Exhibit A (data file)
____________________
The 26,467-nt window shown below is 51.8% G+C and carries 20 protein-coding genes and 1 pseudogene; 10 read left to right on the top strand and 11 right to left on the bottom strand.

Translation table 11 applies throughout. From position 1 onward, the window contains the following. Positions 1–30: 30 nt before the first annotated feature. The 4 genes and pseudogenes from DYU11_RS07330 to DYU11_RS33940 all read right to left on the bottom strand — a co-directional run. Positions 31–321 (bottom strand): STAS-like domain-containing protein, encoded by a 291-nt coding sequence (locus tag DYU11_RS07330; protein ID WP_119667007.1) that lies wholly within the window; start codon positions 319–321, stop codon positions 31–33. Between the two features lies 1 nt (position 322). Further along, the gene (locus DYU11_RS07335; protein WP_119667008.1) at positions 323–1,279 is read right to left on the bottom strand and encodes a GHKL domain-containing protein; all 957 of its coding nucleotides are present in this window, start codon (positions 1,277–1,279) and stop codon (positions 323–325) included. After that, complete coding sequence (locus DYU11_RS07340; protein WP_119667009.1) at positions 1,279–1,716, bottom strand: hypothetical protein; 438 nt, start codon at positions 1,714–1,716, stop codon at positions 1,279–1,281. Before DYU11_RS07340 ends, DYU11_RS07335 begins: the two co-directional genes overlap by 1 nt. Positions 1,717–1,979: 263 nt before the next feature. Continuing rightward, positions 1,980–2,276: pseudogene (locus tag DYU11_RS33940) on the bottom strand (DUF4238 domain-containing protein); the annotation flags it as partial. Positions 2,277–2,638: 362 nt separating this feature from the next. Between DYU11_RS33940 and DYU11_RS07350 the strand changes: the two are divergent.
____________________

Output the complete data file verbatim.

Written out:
The 26,467-nt window shown below is 51.8% G+C and carries 20 protein-coding genes and 1 pseudogene; 10 read left to right on the top strand and 11 right to left on the bottom strand.

Translation table 11 applies throughout. From position 1 onward, the window contains the following. Positions 1–30: 30 nt before the first annotated feature. The 4 genes and pseudogenes from DYU11_RS07330 to DYU11_RS33940 all read right to left on the bottom strand — a co-directional run. Positions 31–321 (bottom strand): STAS-like domain-containing protein, encoded by a 291-nt coding sequence (locus tag DYU11_RS07330; protein ID WP_119667007.1) that lies wholly within the window; start codon positions 319–321, stop codon positions 31–33. Between the two features lies 1 nt (position 322). Further along, the gene (locus DYU11_RS07335; protein WP_119667008.1) at positions 323–1,279 is read right to left on the bottom strand and encodes a GHKL domain-containing protein; all 957 of its coding nucleotides are present in this window, start codon (positions 1,277–1,279) and stop codon (positions 323–325) included. After that, complete coding sequence (locus DYU11_RS07340; protein WP_119667009.1) at positions 1,279–1,716, bottom strand: hypothetical protein; 438 nt, start codon at positions 1,714–1,716, stop codon at positions 1,279–1,281. Before DYU11_RS07340 ends, DYU11_RS07335 begins: the two co-directional genes overlap by 1 nt. Positions 1,717–1,979: 263 nt before the next feature. Continuing rightward, positions 1,980–2,276: pseudogene (locus tag DYU11_RS33940) on the bottom strand (DUF4238 domain-containing protein); the annotation flags it as partial. Positions 2,277–2,638: 362 nt separating this feature from the next. Between DYU11_RS33940 and DYU11_RS07350 the strand changes: the two are divergent.